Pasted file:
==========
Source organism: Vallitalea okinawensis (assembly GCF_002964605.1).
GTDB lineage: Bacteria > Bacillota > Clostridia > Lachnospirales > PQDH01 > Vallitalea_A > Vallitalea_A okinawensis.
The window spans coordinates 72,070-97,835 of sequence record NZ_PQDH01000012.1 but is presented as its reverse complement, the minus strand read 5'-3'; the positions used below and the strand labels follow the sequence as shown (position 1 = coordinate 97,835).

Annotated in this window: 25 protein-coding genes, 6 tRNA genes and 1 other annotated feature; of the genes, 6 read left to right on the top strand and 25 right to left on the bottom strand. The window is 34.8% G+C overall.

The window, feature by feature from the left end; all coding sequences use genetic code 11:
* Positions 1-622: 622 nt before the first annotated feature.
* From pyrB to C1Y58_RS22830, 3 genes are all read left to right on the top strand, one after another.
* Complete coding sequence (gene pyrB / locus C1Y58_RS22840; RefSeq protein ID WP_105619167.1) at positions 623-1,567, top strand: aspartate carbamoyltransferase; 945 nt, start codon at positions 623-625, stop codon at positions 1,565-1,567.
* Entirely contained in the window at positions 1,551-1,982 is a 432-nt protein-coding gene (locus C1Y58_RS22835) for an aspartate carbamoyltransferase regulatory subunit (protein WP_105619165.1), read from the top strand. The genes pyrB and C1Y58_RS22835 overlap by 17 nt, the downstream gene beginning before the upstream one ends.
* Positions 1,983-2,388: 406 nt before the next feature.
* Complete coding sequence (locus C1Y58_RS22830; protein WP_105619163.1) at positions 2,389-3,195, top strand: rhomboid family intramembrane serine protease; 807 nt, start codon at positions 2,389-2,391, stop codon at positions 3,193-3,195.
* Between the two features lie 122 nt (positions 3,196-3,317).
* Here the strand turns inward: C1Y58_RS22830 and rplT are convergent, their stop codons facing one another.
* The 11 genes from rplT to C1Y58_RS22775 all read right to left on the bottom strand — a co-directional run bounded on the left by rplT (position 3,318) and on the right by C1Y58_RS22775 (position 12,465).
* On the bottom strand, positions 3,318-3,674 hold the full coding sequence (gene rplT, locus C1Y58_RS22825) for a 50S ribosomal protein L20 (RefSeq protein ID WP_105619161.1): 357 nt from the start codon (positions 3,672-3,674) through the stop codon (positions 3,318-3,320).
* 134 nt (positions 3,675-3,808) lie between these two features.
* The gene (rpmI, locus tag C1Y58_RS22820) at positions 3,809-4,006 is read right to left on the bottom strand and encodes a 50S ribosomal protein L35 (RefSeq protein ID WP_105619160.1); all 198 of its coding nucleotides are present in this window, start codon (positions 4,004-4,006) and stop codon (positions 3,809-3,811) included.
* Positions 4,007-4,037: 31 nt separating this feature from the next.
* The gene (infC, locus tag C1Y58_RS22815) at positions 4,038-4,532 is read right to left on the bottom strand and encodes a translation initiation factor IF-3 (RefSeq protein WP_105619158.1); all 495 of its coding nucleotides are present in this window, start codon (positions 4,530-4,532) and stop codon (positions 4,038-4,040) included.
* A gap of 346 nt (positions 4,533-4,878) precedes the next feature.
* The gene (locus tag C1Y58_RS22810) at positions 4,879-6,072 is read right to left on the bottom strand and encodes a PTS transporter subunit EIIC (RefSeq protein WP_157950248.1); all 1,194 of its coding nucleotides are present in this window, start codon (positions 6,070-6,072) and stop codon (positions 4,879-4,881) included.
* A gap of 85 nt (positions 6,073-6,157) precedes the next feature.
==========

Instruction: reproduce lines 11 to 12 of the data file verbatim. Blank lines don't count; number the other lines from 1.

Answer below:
* Complete coding sequence (locus C1Y58_RS22830; protein WP_105619163.1) at positions 2,389-3,195, top strand: rhomboid family intramembrane serine protease; 807 nt, start codon at positions 2,389-2,391, stop codon at positions 3,193-3,195.
* Between the two features lie 122 nt (positions 3,196-3,317).